Peptide-Directed Supramolecular Self-Assembly of N-Substituted Perylene Imides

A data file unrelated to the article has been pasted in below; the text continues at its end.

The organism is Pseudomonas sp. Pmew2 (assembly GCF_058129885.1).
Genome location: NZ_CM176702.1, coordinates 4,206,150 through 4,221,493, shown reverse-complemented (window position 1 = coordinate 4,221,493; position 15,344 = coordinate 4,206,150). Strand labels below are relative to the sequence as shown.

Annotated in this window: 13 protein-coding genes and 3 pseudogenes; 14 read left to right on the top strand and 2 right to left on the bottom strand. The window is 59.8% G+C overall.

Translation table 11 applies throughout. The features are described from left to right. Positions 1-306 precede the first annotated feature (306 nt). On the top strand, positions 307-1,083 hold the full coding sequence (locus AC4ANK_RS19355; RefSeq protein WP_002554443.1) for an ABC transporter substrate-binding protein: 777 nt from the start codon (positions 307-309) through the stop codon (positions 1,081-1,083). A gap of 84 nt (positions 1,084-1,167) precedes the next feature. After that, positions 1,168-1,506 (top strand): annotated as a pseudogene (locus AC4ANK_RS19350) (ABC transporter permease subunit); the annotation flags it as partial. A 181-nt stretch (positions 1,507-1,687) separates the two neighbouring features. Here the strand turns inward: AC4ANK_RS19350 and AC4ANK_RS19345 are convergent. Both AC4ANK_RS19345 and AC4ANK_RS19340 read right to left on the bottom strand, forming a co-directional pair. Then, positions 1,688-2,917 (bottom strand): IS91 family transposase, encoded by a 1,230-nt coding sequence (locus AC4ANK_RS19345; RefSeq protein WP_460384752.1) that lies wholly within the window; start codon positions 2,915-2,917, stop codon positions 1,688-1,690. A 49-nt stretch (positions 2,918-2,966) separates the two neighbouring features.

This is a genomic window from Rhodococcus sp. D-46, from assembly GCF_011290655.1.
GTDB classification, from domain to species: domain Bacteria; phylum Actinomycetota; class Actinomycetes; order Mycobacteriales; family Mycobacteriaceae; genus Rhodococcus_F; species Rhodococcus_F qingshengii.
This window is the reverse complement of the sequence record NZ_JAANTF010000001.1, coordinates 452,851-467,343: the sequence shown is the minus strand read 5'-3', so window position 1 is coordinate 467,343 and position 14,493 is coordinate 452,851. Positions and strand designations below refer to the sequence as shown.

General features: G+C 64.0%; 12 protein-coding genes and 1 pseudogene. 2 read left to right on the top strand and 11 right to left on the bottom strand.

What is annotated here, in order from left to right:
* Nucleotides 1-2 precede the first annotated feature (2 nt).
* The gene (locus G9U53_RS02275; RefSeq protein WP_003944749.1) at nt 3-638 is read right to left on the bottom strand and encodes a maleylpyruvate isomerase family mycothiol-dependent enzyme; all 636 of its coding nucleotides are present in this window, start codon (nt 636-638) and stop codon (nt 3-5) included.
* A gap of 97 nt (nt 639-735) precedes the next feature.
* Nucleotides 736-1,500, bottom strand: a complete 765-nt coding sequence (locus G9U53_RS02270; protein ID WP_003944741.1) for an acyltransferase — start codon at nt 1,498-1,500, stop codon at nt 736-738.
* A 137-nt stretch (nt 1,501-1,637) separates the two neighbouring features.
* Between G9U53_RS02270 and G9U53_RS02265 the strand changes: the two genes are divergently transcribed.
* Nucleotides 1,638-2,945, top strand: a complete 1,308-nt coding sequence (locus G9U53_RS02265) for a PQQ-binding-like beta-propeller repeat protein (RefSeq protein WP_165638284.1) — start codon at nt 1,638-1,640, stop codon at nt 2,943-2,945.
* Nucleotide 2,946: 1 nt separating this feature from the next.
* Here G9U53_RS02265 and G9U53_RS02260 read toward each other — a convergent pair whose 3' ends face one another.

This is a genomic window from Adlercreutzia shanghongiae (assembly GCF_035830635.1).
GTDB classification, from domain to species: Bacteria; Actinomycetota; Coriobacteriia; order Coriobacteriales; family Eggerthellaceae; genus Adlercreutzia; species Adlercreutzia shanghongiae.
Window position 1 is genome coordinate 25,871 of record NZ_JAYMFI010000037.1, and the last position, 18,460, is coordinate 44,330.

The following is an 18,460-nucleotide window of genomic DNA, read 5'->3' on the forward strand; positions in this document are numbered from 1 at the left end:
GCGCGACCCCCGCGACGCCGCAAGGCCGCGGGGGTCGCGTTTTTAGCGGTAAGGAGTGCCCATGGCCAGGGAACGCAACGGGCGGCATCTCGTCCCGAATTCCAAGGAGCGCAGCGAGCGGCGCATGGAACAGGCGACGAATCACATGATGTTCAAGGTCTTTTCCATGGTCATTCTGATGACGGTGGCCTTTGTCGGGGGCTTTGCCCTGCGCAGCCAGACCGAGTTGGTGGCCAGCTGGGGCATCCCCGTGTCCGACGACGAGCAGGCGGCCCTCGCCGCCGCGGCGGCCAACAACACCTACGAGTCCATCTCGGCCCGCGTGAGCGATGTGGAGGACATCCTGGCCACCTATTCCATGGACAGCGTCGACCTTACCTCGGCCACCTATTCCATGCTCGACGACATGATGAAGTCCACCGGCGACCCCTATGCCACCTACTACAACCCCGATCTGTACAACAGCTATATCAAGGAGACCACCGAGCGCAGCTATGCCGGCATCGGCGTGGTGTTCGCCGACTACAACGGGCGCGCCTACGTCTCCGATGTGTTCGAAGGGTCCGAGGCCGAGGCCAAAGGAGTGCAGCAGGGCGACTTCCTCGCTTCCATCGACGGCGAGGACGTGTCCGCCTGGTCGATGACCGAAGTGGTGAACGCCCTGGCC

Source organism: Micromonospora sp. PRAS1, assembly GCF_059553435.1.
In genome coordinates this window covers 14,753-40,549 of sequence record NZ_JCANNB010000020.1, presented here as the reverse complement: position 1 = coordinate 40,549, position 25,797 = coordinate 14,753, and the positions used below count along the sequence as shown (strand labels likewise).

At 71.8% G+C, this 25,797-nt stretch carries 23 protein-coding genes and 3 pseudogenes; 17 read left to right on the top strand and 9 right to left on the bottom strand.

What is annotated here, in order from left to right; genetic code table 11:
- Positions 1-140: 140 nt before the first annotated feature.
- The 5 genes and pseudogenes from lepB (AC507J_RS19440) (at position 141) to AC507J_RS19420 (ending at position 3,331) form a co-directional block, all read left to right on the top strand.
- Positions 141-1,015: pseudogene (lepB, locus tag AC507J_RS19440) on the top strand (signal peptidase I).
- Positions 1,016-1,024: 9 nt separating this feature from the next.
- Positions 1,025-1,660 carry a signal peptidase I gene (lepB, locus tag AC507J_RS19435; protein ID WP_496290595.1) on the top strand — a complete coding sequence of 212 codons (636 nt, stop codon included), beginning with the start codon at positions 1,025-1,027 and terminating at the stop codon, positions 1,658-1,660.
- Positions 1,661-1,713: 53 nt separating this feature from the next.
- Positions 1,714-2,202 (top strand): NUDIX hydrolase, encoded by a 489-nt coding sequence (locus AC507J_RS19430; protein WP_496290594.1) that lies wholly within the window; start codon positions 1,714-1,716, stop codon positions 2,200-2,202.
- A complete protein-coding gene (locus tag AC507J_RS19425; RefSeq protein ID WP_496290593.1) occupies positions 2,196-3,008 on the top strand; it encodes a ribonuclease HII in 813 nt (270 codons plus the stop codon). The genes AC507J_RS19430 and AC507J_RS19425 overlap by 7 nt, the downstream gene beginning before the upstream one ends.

Synthetic peptides offer enormous potential to encode the assembly of molecular electronic components, provided that the complex range of interactions is distilled into simple design rules. Herein is reported a spectroscopic investigation of aggregation in an extensive series of peptide-perylene imide conjugates designed to interrogate the effect of structural variations. Throughout the course of this study, the self-assembly and photophysical properties of the compounds are explored to better understand the behavior and application of these materials. Three principal avenues of inquiry are applied: (1) the evaluation of structure-property relationships from a thermodynamic perspective, (2) the examination of peptide chiral effects upon properties and self-assembly, and (3) an application of the understanding gained from rationally designed systems to effectively utilize naturally optimized peptides in bio-organic electronics. By fitting different contributions to temperature-dependent optical absorption spectra, this study quantifies both the thermodynamics and the nature of aggregation for peptides with incrementally varying hydrophobicity, charge density, length, amphiphilic substitution with a hexyl chain, and stereocenter inversion. Coarse effects like hydrophobicity and hexyl substitution are seen to have the greatest impact on binding thermodynamics, which are evaluated separately as enthalpic and entropic contributions. Moreover, significant peptide packing effects are resolved via stereocenter inversion studies, particularly when examining the nature of aggregates formed and the coupling between π-electronic orbitals. Peptide chirality overall is seen to influence the self-assembly of the perylene imide cores into chiral nanofibers, and peptide stereogenic positions, stereochemical configurations, amphiphilic substitution, and perylene core modification are evaluated with respect to chiral assembly. Stereocenters in peptide residue positions proximal to the perylene core (1-5 units) are seen to impart helical chirality to the perylene core, while stereocenters in more distal residue positions do not exert a chiral influence. Diastereomers involving stereocenter inversions within the proximal residues consequently manifest spectroscopically as pseudo-enantiomers. Increased side-chain steric demand in the proximal positions gives a similar chiral influence but exhibits diminished Cotton Effect intensity with additional longer wavelength features attributed to interchain excimers. Amphiphilic substitution of a peptide with an alkyl chain disrupts chiral self-assembly, while an amphiphilic structure achieved through the modification of the perylene imide core with a bisester moiety prompts strongly exciton-coupled, chiral, solvent-responsive self-assembly into long nanofilaments. Informed by rationally designed sequences, and capitalizing upon the optimization seen in many natural systems, specific peptide sequences designed by inspection of protein-protein interfaces have been identified and used as tectons in hybrid functional materials. An 8-mer peptide derived from an interface of the peroxiredoxin family of self-assembling proteins is exploited to encode the assembly of perylene imide-based organic semiconductor building blocks. By augmenting the peptide with additional functionality to trigger aggregation and manipulate the directionality of peptide-semiconductor coupling, a series of hybrid materials based on the natural peptide interface is presented. Using spectroscopic probes, the mode of self-assembly and the electronic coupling between neighboring perylene units is shown to be strongly affected by the number of peptides attached, and by their backbone directionality. The disubstituted material with peptides extending in the N-C direction away from the perylene core exhibits strong coupling and long-range order, which are both attractive properties for electronic device applications. A bio-organic field-effect transistor is fabricated using this material, highlighting the possibilities of exploiting natural peptide tectons to encode self-assembly in other functional materials and devices. These results advance the development of a quantitative framework for establishing structure-function relationships that will underpin the design of self-assembling peptide electronic materials. The results further advance a model for adapting natural peptide sequences resident in β-continuous interfaces as tectons for bio-organic electronics.